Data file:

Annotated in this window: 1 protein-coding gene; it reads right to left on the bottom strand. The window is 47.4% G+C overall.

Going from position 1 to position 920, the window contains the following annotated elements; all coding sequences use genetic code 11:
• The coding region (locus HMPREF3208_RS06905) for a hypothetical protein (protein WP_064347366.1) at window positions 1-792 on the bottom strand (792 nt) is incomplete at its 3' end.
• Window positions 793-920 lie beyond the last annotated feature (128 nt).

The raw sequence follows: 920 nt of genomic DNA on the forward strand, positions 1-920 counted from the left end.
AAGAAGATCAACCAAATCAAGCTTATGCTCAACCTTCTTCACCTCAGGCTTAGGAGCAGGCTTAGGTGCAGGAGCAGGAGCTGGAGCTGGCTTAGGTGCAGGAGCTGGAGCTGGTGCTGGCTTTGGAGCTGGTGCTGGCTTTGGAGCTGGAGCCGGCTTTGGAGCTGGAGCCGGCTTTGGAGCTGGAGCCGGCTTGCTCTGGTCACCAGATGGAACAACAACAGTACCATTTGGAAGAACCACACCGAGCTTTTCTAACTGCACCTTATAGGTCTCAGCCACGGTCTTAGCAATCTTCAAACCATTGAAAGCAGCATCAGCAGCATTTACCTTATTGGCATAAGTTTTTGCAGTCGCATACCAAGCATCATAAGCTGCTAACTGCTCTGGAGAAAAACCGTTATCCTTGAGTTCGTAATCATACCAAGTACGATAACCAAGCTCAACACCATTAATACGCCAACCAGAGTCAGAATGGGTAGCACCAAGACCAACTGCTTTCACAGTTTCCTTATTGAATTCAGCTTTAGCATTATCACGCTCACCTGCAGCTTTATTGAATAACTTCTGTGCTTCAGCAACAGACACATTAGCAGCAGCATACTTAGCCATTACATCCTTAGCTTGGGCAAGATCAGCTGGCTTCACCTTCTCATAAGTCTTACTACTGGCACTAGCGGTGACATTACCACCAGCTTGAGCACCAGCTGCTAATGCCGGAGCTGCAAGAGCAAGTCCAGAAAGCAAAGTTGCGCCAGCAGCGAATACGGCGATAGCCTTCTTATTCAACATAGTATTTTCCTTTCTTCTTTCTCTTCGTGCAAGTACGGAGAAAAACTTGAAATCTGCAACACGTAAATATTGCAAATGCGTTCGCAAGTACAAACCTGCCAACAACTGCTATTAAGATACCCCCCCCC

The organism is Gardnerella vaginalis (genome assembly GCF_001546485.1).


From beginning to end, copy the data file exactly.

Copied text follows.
Annotated in this window: 1 protein-coding gene; it reads right to left on the bottom strand. The window is 47.4% G+C overall.

Going from position 1 to position 920, the window contains the following annotated elements; all coding sequences use genetic code 11:
• The coding region (locus HMPREF3208_RS06905) for a hypothetical protein (protein WP_064347366.1) at window positions 1-792 on the bottom strand (792 nt) is incomplete at its 3' end.
• Window positions 793-920 lie beyond the last annotated feature (128 nt).

The raw sequence follows: 920 nt of genomic DNA on the forward strand, positions 1-920 counted from the left end.
AAGAAGATCAACCAAATCAAGCTTATGCTCAACCTTCTTCACCTCAGGCTTAGGAGCAGGCTTAGGTGCAGGAGCAGGAGCTGGAGCTGGCTTAGGTGCAGGAGCTGGAGCTGGTGCTGGCTTTGGAGCTGGTGCTGGCTTTGGAGCTGGAGCCGGCTTTGGAGCTGGAGCCGGCTTTGGAGCTGGAGCCGGCTTGCTCTGGTCACCAGATGGAACAACAACAGTACCATTTGGAAGAACCACACCGAGCTTTTCTAACTGCACCTTATAGGTCTCAGCCACGGTCTTAGCAATCTTCAAACCATTGAAAGCAGCATCAGCAGCATTTACCTTATTGGCATAAGTTTTTGCAGTCGCATACCAAGCATCATAAGCTGCTAACTGCTCTGGAGAAAAACCGTTATCCTTGAGTTCGTAATCATACCAAGTACGATAACCAAGCTCAACACCATTAATACGCCAACCAGAGTCAGAATGGGTAGCACCAAGACCAACTGCTTTCACAGTTTCCTTATTGAATTCAGCTTTAGCATTATCACGCTCACCTGCAGCTTTATTGAATAACTTCTGTGCTTCAGCAACAGACACATTAGCAGCAGCATACTTAGCCATTACATCCTTAGCTTGGGCAAGATCAGCTGGCTTCACCTTCTCATAAGTCTTACTACTGGCACTAGCGGTGACATTACCACCAGCTTGAGCACCAGCTGCTAATGCCGGAGCTGCAAGAGCAAGTCCAGAAAGCAAAGTTGCGCCAGCAGCGAATACGGCGATAGCCTTCTTATTCAACATAGTATTTTCCTTTCTTCTTTCTCTTCGTGCAAGTACGGAGAAAAACTTGAAATCTGCAACACGTAAATATTGCAAATGCGTTCGCAAGTACAAACCTGCCAACAACTGCTATTAAGATACCCCCCCCC

The organism is Gardnerella vaginalis (genome assembly GCF_001546485.1).